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Q. We are looking into getting a family puppy, but we have a child who has been allergic to dogs in the past. Is it true that hypoallergenic dogs will not cause discomfort for an allergic child? We are currently looking into getting a Weimaraner puppy. Is there medication the child could take? Would slow exposure to the puppy build up a resistance?

A. Many patients hope to purchase a “hypoallergenic” dog or cat, but unfortunately these pets do not exist.

Avoidance is the most effective way to manage dog allergy.  Before bringing a pet into your home, I recommend you discuss your child's history with his or her allergist.

Although data suggest that children who are exposed to pets during infancy may be less likely to become allergic to dogs and cats in later life, in a child with history of an established dog allergy, slow exposure to the puppy would not be expected to desensitize your child.

Q. I have moved into a house where two cats lived. They are gone, but I am sick all the time with a cough and wheezing and headache, which I never had before. I am 80 years old with pulmonary hypertension, and I moved from an elevation of 6,000 feet to sea level. How long does the hair and dander remain after cats are gone?

A. Your first step should be to consult with an allergist to determine if you are asthmatic.  While asthma can develop at any age, if this is the first time you have had wheezing and coughing, your symptoms may not be related asthma.  Pulmonary hypertension can also cause respiratory symptoms, especially shortness of breath.

Your allergist can perform a simple in-office allergy test to determine if you are allergic to cats, dust mites, or other common allergens for your geographical region. 

In a home that previously had cats, it may take up to 20 to 30 weeks before the cat allergen concentration is reduced to the levels found in animal-free homes.  You may be able to speed reduction of the cat allergen by replacing carpet with hard surface flooring, removing any upholstered furniture and drapes used by the former owners, and cleaning the walls.  However, all homes, even those never occupied by a cat, will have a minimal level of cat dander that can be measured.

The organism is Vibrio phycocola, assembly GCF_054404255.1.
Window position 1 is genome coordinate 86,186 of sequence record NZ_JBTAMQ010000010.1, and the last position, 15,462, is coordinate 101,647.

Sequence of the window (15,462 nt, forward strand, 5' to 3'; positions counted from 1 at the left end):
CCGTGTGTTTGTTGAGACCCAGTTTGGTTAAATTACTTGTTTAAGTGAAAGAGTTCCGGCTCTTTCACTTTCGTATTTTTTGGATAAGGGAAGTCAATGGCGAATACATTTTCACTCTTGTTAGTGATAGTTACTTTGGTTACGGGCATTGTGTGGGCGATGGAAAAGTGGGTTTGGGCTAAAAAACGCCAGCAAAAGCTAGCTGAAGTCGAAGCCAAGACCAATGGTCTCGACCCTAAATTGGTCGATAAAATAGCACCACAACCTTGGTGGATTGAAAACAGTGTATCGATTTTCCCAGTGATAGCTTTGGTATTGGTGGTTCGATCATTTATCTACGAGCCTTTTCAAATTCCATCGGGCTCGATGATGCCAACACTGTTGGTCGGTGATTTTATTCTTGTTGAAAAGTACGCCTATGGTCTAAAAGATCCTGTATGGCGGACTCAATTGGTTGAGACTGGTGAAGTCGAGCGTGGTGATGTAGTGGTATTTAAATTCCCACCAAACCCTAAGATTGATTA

Your allergist should be able to provide medications to help reduce your upper and lower respiratory symptoms for as long as they are needed. 

Q. After a recent trip to the local animal shelter, my children want to adopt a dog or cat. I have a number of allergies and worry that my symptoms will become worse if we bring an animal into our home. I have heard that there are non-allergenic or hypoallergenic dogs, which allow an allergy sufferer to have a pet in their home without having symptoms. Is this true? If so, which types of dog would be considered non-allergenic. Are certain breeds of cats non-allergenic as well?

A. Unfortunately there are no "non-allergenic" cat or dog breeds! All of these have some level of allergen. The allergic potential of dogs or cats is not affected by the length of their fur. This is a common myth!

The protein that causes allergies is found in an animal's saliva, dander and urine. Almost 10 million pet owners – including children – are allergic to their animals.

The fur of a dog or cat can also collect additional allergens, such as pollen and mold spores.

Cats seem to be more allergenic than dogs. Almost all already-allergic people exposed to cats on a regular basis will develop a cat allergy. 

If you plan to introduce a pet into your home, have an evaluation by a board-certified allergist, including skin testing. This will tell you for certain what you are allergic to. If you are found to be allergic to dogs or cats, consider immunotherapy (allergy shots). These shots will eventually desensitize you to these animals, so that you may one day be able to have a family pet without compromising your health or well-being.